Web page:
Posted on Thursday 29th November 2007
The University of Birmingham has today put a figure on the economic impact it makes to the local and regional economy: a startling contribution of £662 million to the City of Birmingham and £779 million to the West Midlands region.
The results of a detailed report carried out by the University’s Centre for Urban and Regional Studies in collaboration with GHK, were revealed at a breakfast briefing for key city and business leaders this morning.
The research measured the scale of the economic impact attributable to University activities in 2005-06 and also looked at the effect of its staff and students on the general economic, social and cultural life of the region.
Professor Michael Clarke, Vice Principal of the University of Birmingham, said:
“Governments and commentators often argue the importance of higher education in the development of regional economies, but we haven’t previously had an understanding of just how great a figure it is for the University of Birmingham. The £779 million result is staggering.
“This University was born out of the city by Joseph Chamberlain in 1900, who had a long term view that the University should feed back into the regional economy. I think that, 106 years on, Jo Chamberlain would be justly proud of the report’s findings!”
Key issues such as job creation, graduate retention and the University’s impact on civic society were highlighted at the event:
Job Creation: the University employs 5,900 members of staff, and for every one of those University jobs, there is a second job in the local economy supported by spending attributable to the University.
Senior women in jobs: at the University, 50% of managerial and professional posts are held by women - this compares with only 36% in the region.
Graduate retention: the University’s total student population numbers more than 31,500, of which 20% are recruited locally. With 44% of Birmingham graduates taking up their first employment in the region, the University acts as a net attractor of labour and talent for the City’s workforce. In 2005-06, 58.3% of new workers in Birmingham with degree level or higher qualifications were University of Birmingham graduates.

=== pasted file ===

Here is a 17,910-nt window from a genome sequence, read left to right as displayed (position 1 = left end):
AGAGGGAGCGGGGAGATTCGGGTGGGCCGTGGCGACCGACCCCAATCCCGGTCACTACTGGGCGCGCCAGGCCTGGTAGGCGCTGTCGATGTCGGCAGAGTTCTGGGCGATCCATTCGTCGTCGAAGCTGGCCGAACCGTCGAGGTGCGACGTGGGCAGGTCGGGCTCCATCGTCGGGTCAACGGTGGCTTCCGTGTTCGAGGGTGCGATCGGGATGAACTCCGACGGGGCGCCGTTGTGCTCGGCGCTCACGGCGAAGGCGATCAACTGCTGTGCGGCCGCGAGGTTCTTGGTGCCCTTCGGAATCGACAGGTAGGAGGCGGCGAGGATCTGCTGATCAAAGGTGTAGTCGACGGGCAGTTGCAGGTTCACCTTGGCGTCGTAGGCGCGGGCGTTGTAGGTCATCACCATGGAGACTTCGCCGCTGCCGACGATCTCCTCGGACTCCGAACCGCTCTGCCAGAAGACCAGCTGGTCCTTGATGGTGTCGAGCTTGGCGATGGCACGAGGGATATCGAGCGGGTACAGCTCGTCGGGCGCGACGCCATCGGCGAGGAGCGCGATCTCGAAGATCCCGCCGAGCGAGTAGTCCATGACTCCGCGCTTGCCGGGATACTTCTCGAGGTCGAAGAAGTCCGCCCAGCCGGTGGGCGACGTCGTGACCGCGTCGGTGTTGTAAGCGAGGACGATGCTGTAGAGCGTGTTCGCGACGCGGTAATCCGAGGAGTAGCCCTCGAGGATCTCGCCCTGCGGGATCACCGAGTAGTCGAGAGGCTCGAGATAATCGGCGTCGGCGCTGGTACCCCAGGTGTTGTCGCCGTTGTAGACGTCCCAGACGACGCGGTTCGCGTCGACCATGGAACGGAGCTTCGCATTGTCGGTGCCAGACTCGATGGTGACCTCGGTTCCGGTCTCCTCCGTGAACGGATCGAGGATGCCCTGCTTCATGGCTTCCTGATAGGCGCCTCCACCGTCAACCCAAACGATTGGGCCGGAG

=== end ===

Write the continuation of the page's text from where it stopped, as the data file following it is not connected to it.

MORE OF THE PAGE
Research income: in 2005-06, the University’s research income exceeded £76 million, representing more than 46% of higher education research and development income to the region.
Civic impact of the University in the region: whilst the research concentrated on spending power in the region, the report also gave promising indicators of a high level of civic engagement by its staff and students. University staff sit on regional advisory groups and governing bodies across a wide range of sectors including schools and healthcare trusts, and are involved in a wide range of social and cultural organisations and activities. Students volunteering is at all time high – in 2005/06, student volunteers were engaged in projects involving 85 different charities in the region including Childline, Help the Aged and Oxfam.
NOTES TO EDITORS:
The economic impact report:
The report, entitled Regional and Local Economic Impact Assessment of the University of Birmingham, was completed by the University of Birmingham’s Centre for Urban and Regional Studies (CURS) in collaboration with the independent consultancy, GHK. The team was led by Dr Stewart McNeill from CURS.
Key facts and figures from the report:
Economic impact was £662m and £779m to the city and region respectively
Annual income of over £388.6 million
£64m of disposable income received by staff resident in Birmingham
Over the last 10 years Birmingham graduates have added an additional £146 million to the City economy
Eighth largest employer in the Birmingham/Solihull sub-region, representing 1.2% of total West Midlands employment
Potential £525 million additional input via research activities over the next 10 years, including over 2000 jobs by 2015
£10m estimated visitor expenditure attributable to the University in 05-06
The full report is available on the University of Birmingham website, visit:
The University of Birmingham’s Centre for Urban and Regional Studies:
is an international centre of excellence in academic and policy-related research within the field of public governance, management and policy.
contributes to this agenda through a focus on socio-spatial aspects of public policy, particularly at urban, regional neighbourhood and community levels, both in the UK and internationally.
has a strong portfolio of academic and commissioned research. This includes participation in major comparative studies such as RESTATE, large scale housing estates in 10 European countries (EC 5th Framework) and ‘Knowledge in Regional Economies’, a Euro 4m, 28 partner project (EC 6th Framework), an EPSRC project on regeneration of Birmingham’s Eastside, and Joseph Rowntree Foundation research on Mixed Tenure Communities.
Regular research funders include the Office of the Deputy Prime Minister, the Housing Corporation, The Department of Work and Pensions, The Department of Health, the Department for International Development, Advantage West Midlands, the National Housing Federation and the Housing Associations Charitable Trust.
Rachel Burrows – Head of Communications, University of Birmingham
Tel: 0121 414 6681 / mob: 07789 921165 / email: email@example.com